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Advice: Prevent cancer - Live a healthy lifestyle

World Cancer Day, on 4 February, is aimed at making people aware of cancer and how to prevent it. The best way to prevent getting cancer, is to live a healthy lifestyle. This is also true for many other diseases.

What causes cancer?

Like any other disease, cancer can be caused by a number of things. These include smoking, stress, unhealthy eating habits and drinking too much alcohol.

People who live healthy lifestyles will not drink more than two alcohol drinks a day; they will stop smoking and will eat healthy food. They will also try to balance work, family, rest and play and will talk about their problems with family or friends, or join support groups.

What can I do?

  • Reduce stress by breathing properly. Take deep breaths through the nose and let it out through the mouth. Repeat for about ten minutes every day.
  • Stop smoking; it is one of the leading causes of cancer.
  • Follow a healthy eating plan. This includes drinking enough water, eating foods rich in fibre like bran, and eating about five fresh fruits and five portions of vegetables every day. Eat cooked tomatoes, tomato soup or sauce every day.
  • Eat a handful of nuts and seeds, for example sunflower and pumpkin seeds every day. Eat less fat especially animal fat and hardened vegetable fats. Change your cooking methods. Do not use fat or oils, but rather boil food for a short period in a little bit of water.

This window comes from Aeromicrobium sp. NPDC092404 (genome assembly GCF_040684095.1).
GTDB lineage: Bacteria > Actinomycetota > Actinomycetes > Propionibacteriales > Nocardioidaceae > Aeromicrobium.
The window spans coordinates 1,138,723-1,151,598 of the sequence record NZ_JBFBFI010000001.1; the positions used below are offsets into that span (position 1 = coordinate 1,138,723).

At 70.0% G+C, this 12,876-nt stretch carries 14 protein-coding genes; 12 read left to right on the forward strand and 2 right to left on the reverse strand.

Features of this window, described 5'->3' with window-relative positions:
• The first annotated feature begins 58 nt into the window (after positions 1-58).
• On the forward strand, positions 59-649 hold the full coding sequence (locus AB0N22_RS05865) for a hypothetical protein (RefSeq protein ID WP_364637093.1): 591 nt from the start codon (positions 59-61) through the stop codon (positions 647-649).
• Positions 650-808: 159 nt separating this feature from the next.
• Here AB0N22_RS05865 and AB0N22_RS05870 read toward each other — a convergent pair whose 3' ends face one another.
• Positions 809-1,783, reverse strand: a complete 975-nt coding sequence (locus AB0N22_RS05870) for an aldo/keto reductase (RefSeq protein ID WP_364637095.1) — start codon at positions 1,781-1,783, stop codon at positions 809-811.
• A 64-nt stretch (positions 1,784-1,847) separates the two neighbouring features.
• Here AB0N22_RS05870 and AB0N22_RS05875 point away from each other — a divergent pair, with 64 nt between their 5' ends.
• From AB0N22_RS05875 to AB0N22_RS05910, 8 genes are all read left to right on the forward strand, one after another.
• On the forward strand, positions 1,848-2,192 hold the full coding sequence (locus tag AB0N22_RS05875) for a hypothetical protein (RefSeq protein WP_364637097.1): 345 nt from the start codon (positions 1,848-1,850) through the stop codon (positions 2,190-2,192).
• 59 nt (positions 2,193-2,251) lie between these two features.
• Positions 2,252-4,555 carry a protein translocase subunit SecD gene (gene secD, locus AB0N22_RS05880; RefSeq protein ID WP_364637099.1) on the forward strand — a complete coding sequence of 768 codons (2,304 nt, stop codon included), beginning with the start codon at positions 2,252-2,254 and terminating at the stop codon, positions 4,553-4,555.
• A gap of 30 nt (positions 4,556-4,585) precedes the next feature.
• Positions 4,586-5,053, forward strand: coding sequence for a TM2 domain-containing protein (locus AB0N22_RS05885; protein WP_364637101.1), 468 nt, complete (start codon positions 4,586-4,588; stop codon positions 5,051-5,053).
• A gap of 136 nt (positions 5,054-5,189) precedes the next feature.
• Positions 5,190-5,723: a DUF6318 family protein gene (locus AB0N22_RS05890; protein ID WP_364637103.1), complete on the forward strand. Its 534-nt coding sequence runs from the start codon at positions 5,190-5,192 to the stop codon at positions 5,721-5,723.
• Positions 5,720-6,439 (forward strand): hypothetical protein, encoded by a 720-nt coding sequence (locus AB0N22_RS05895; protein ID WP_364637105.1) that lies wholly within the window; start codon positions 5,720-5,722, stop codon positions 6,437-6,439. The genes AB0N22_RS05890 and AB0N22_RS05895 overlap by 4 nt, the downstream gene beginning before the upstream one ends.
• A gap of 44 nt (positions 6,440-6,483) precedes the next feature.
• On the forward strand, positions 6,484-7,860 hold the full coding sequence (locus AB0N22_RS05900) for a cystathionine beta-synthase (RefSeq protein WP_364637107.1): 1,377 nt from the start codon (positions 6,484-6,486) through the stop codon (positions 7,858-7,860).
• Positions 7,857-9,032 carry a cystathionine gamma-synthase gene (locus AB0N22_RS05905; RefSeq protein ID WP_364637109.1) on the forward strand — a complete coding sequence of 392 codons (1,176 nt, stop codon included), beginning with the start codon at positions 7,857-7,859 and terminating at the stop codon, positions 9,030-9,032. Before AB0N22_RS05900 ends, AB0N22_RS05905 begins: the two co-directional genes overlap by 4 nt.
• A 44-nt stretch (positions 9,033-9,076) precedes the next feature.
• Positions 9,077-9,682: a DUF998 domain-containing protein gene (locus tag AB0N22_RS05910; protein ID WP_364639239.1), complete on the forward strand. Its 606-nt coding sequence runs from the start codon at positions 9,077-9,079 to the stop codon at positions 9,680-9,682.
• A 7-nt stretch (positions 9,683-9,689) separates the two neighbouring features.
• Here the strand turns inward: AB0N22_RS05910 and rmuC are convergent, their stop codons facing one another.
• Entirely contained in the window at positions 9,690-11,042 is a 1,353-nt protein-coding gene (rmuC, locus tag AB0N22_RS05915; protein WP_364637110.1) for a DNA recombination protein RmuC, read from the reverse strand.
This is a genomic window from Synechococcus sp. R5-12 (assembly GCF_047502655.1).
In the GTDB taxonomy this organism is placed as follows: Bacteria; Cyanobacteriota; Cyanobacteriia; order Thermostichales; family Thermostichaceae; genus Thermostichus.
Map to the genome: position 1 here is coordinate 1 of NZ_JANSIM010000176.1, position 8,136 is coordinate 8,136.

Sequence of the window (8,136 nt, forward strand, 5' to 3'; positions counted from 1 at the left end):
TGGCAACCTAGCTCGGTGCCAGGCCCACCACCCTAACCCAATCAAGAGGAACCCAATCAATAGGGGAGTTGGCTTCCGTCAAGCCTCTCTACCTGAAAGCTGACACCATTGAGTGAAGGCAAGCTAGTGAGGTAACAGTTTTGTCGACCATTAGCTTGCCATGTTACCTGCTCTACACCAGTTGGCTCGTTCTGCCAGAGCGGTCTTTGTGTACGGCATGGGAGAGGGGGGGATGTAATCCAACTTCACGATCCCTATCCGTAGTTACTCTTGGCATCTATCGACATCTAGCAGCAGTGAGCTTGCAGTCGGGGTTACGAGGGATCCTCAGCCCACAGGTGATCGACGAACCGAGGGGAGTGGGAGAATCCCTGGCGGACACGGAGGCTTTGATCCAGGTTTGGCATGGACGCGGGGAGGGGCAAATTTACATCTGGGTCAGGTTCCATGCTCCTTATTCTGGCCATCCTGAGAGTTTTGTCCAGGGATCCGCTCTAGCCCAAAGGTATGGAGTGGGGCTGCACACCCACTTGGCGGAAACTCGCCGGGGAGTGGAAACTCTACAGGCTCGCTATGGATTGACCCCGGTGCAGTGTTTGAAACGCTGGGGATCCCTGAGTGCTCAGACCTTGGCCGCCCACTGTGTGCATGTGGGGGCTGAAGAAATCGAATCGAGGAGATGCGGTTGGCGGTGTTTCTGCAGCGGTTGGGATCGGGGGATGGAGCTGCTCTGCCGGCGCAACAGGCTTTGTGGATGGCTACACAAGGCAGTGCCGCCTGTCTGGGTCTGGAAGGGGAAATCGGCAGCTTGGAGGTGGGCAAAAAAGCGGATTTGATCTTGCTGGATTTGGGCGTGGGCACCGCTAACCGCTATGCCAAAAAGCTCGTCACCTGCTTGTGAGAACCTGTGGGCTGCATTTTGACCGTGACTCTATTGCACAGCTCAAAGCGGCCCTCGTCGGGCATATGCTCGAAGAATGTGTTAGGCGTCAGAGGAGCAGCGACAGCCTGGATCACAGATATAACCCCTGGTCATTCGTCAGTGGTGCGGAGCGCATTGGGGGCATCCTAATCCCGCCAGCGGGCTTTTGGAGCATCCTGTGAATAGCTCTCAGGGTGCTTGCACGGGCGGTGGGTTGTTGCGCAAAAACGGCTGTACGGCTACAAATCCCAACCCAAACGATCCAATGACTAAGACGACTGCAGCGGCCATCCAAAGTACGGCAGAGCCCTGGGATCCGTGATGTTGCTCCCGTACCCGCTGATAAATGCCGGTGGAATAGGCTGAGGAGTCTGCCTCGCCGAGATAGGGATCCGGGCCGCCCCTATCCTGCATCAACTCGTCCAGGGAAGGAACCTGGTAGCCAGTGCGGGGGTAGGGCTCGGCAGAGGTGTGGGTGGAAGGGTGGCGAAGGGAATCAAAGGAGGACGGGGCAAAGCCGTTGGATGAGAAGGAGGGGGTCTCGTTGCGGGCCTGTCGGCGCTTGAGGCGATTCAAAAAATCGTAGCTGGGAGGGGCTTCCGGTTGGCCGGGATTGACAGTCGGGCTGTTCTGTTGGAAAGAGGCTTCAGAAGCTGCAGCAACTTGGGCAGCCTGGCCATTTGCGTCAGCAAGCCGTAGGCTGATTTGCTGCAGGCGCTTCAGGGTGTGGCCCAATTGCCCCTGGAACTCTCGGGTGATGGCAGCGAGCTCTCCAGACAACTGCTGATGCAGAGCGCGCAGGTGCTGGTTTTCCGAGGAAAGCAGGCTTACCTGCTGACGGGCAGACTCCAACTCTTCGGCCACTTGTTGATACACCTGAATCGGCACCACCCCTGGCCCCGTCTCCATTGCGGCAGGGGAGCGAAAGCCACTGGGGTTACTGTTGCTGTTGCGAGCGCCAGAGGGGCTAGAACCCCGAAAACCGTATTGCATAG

• Stay away from direct sunlight, especially between 11 o'clock in the morning and three o'clock in the afternoon. During this time the heat from the sun is very strong and can damage the skin. Wear a hat and use a sunscreen lotion to protect the skin. Protect the eyes by wearing sunglasses.

What are the signs of cancer?

Look out for any changes in your body and go to hospital for a check-up. The following are some warning signs of cancer:

  • change in normal bladder or bowel actions
  • any sore that does not heal easily
  • unusual bleeding or discharge from any body opening
  • thickening or lump in the breast or elsewhere in the body
  • indigestion, inability or difficulty in swallowing
  • nagging, constant cough or hoarseness of voice.

- Muzi Mkhwanazi